Grafting 101

In a previous post I wrote about how an immersive virtual reality (IVR) system would have to work and how many portrayals in popular television and movies get it wrong. I established that such a system would necessarily be invasive, having to connect itself to every neuron in the peripheral nervous system. Warning: What follows is a rather technical discussion rife with medical and engineering terms.

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The crude cables shown in The Matrix, though definitely invasive, do not begin to capture it. To reiterate, every retina cell, every cochlear hair cell, every olfactory sensory neuron, every proprioceptive (joint position) neuron, and every other neuron in peripheral nervous system would have to be freely modulated by such a system. Every channel of sensation would have to be controlled. Anatomically, each of these channels is kept separate until it is highly processed by the brain (separately), and only after each are processed (separately) do specialized areas of the brain integrate them. As a consequence of the channels being processed in parallel, there is no one convergent area that could be targeted or manipulated for the purposes of an IVR system. Thus it has to be the complete peripheral nervous system, i.e. all the neurons comprising the 24 cranial nerves and 62 spinal nerves.

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How might this be accomplished? My own idea, while still fanciful and well beyond current technologies, does have a certain conceptual soundness to it. That is, it would work in theory. I call it a peripheral nervous system graft. Rather than a surgically-installed device, the PNS graft would sprout and grow into the body as a synthetic organism. I imagine an genetically-engineered virus that would ‘infect’ peripheral neurons selectively and transform them into syneurons. The syneurons would function identically to and maintain the same connectivity as the cell from which they were born, but would bud and form new connections with a central hub. As the central processor of the device, the hub would implement the control loop that I described previously. I picture it residing somewhere in the abdomen.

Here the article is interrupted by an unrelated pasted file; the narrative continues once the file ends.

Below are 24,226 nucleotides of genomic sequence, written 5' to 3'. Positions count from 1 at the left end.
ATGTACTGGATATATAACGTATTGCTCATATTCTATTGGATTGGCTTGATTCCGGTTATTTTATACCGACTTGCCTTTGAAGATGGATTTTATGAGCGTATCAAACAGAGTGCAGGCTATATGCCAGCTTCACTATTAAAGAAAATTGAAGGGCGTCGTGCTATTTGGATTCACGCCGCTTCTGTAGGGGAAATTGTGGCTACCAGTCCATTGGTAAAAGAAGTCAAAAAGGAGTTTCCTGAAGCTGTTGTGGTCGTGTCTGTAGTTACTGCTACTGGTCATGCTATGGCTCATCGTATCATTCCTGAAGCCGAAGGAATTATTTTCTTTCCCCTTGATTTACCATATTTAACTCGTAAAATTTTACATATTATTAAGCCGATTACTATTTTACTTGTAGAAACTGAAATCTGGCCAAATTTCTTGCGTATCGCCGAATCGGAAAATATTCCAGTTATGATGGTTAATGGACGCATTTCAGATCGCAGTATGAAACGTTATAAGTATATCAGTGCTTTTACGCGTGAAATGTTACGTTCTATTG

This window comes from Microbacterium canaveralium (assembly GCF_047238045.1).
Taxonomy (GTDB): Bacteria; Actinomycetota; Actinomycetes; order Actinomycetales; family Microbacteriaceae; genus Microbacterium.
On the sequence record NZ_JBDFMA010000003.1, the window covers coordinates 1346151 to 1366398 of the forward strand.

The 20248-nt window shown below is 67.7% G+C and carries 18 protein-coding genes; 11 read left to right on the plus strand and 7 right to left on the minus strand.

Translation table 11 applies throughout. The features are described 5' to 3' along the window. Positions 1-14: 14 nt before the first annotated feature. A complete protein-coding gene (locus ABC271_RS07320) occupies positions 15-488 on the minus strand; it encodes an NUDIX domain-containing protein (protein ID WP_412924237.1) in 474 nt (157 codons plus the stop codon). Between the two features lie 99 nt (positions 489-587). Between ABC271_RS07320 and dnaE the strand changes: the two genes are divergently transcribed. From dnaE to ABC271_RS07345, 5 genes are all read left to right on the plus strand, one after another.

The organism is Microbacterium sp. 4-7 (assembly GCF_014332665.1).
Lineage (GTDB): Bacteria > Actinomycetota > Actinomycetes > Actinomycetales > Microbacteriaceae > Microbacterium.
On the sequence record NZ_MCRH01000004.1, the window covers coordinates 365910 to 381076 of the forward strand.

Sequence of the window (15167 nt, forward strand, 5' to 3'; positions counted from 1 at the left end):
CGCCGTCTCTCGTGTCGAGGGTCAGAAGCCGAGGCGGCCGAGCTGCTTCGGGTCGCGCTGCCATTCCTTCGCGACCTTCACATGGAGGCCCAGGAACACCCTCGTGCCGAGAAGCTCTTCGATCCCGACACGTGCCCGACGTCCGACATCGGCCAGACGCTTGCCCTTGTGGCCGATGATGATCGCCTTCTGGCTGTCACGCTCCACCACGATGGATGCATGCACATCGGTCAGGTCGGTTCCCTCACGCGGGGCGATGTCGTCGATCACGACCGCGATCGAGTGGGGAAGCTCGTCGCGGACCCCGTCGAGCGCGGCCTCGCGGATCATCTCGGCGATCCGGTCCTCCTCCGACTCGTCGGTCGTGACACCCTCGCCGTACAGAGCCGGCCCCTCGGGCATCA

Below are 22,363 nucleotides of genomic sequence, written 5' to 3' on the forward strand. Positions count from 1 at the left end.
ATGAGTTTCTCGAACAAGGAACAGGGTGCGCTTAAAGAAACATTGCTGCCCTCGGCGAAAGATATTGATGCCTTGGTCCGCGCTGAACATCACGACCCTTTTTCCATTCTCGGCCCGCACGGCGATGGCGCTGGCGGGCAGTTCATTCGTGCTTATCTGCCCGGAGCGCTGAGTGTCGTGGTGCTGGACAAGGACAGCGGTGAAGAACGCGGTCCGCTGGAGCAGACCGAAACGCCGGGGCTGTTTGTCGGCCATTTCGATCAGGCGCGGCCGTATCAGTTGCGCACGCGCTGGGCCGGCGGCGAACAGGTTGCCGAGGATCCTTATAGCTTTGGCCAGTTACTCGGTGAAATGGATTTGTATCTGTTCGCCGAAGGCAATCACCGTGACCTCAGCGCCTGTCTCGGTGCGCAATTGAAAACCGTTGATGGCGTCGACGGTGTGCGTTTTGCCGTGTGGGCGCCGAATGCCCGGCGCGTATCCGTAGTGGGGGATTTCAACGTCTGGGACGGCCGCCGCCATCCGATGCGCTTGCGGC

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Thus, sensory input from the real world would be blocked and simulated reality from the hub would be fed in instead. Likewise, motor output from the brain would be captured and applied to the simulated environment (to a virtual body) and the proxy software would generate whatever motor output it was programmed to do for the real body.

Imagine hanging out with your friends in a virtual club while your proxy does a work-out routine with your body in the real world. You could have virtual feasts on simulated food and return to the real world with an empty stomach. Sound good? Here is where one’s imagination can take off.

There is much more to say about devices such as these, but what is particularly interesting to me are the ethical, moral, and societal implications. My novel delves into just a few of them. It is true that, while theoretically sound, the above is just speculation on my part today, but as we see increased use of mobile computing (smart phones and tablets) and augmented-reality devices (Google Glass), we will begin to grapple with many of these issues.